Östersjöns SECA regler 2015
Examensarbete på grundnivå
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|Type: ||Examensarbete på grundnivå|
|Title: ||Östersjöns SECA regler 2015|
|Authors: ||Holmqvist, Oscar|
|Abstract: ||To prevent air pollution from ships affecting the environment and human health in a negative form, the International Maritime Organization (IMO) developed the SECA 2015 regulations. The SECA 2015 sets the limit for sulfur content in ship bunker to a maximum of 0,1 percent by weight in the area of Northern Europe and North America. In the rest of the world however the 3,5 percent sulfur limit stays until the year 2020. Because of the uneven competition that this means voices in the industry are being raised that demand the regulation to be imposed globally simultaneously or not at all. It differs between the IMO and EU regulations and it is unclear which regulatory regime that will be introduced, but this report will focus only on the IMO agreed rules. This work is a predominantly economic analysis of how the future scenario will look for the new emission standards of 0,1 percent sulfur limit. At the heart of the report are the ships sailing for the shipping company TransAtlantic in the transport leg of Trans Lumi Line. It is these ships’ vessel data that is the basis for the evaluated solutions and for the cost calculations that are performed in the result. There are mainly two solutions being examined, one is with scrubbers and the other one is with desulfurized bunker, which is MGO. Within the scrubber alternative there are four scrubbers examined by their initial costs of purchase and installation, and the costs they create over a time period of twenty years. For the low sulfur option three different price scenarios are produced depending on the different plausible MGO prices in the future, and furthermore also calculated over the same twenty year time period as the scrubber alternatives. Much of the information comes from research reports concerning the SECA 2015 rules, as well as interviews with people at the shipping company TransAtlantic and the refinery company and the bunker supplier Preem. The conclusion drawn from the calculations presented in the report is that one of scrubber alternatives involves the lowest costs. However a lot of research is being done in the area of cleaning both bunkers and exhaust gases which means that the situation can change many times from the one of today and until the regulations are in use. The solution developed in this work is not applicable to a different shipping service, but the method can be used as a base for further study.|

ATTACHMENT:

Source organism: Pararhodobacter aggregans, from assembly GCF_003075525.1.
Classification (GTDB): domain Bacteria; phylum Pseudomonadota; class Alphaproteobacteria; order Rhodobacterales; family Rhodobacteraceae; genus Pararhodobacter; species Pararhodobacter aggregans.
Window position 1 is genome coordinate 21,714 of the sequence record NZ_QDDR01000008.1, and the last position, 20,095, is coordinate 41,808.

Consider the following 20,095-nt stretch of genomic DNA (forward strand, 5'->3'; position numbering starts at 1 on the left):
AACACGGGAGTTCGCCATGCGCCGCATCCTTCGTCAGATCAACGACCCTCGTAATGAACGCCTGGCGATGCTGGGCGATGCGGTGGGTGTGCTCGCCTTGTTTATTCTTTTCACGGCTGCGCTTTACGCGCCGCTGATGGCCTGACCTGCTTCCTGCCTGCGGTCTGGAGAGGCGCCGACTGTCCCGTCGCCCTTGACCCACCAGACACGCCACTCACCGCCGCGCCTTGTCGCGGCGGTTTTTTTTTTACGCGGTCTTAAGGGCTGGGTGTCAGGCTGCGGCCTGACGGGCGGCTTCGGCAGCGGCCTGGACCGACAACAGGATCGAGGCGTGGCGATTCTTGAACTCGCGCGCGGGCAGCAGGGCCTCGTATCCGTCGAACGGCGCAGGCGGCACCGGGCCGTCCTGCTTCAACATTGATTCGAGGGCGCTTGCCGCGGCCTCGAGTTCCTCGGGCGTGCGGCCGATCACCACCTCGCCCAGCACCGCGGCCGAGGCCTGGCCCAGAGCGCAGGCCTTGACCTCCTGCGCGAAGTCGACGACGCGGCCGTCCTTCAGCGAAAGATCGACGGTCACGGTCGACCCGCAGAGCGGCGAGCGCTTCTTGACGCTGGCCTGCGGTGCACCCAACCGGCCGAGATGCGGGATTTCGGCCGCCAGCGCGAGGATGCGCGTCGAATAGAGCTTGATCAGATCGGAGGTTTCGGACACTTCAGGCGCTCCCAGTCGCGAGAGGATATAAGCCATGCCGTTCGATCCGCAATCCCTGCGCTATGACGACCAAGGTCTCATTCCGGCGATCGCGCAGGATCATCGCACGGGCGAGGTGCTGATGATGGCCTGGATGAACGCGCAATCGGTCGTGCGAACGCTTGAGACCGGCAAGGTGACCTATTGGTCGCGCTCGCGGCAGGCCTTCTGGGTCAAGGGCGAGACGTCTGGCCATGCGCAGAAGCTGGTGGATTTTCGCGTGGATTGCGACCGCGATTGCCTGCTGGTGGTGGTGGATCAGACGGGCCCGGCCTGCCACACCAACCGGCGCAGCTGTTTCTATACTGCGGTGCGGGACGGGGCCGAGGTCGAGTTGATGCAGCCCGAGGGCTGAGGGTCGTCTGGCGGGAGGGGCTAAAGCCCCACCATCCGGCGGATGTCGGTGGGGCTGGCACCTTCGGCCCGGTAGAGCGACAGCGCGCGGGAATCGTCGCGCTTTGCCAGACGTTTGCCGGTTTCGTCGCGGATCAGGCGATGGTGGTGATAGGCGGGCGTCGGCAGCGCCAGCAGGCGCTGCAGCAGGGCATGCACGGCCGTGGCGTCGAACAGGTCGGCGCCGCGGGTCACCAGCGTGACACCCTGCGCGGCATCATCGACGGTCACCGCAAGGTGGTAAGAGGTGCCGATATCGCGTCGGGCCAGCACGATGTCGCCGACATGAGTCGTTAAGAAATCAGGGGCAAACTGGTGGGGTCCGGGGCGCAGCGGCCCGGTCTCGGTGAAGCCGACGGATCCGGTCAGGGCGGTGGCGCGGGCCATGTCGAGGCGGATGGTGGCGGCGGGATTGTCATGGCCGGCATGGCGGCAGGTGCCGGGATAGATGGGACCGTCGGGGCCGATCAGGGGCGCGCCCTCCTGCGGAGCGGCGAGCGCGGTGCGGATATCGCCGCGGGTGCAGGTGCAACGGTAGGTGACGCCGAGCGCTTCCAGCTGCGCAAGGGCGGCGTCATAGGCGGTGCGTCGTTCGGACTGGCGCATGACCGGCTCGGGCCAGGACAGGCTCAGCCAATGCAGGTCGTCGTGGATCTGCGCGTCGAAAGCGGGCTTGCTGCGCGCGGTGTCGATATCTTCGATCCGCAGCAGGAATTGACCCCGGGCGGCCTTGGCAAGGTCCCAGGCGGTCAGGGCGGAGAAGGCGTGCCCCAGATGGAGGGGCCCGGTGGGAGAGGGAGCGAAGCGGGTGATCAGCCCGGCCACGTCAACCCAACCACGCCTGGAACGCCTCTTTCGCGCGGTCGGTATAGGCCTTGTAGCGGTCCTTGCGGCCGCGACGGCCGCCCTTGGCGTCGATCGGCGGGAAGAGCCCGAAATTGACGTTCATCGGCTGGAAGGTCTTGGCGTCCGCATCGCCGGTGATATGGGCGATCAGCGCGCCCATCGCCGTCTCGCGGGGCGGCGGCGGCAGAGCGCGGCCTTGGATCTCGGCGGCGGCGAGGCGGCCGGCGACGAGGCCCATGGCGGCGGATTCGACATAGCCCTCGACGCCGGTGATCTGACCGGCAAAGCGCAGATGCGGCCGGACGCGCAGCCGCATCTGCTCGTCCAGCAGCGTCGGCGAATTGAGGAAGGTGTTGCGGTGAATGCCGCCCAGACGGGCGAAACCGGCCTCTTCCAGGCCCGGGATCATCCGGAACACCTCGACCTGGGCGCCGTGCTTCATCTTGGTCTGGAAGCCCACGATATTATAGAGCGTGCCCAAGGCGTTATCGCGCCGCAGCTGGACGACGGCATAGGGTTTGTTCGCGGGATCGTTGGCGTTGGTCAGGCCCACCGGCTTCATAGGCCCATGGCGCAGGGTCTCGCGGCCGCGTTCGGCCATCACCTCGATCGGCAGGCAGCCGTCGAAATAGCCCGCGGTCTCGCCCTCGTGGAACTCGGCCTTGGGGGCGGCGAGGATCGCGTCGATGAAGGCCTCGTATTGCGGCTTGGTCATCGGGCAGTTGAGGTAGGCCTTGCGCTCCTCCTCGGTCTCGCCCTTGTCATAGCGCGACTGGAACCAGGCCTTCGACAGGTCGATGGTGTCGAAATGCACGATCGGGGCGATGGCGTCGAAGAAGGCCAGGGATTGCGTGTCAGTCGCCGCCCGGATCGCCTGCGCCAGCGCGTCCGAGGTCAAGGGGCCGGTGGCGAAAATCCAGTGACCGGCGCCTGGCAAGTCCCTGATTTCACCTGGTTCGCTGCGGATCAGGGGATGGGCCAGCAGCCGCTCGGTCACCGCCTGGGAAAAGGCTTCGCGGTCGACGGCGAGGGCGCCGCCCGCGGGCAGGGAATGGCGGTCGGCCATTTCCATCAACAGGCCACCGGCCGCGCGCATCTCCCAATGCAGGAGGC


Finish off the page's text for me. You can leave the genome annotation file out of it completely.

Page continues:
|Keywords: ||Farkostteknik;Transport;Vehicle Engineering;Transport|
|Issue Date: ||2012|
|Publisher: ||Chalmers tekniska högskola / Institutionen för sjöfart och marin teknik|
Chalmers University of Technology / Department of Shipping and Marine Technology
|Collection:||Examensarbeten på grundnivå // Basic Level Theses|
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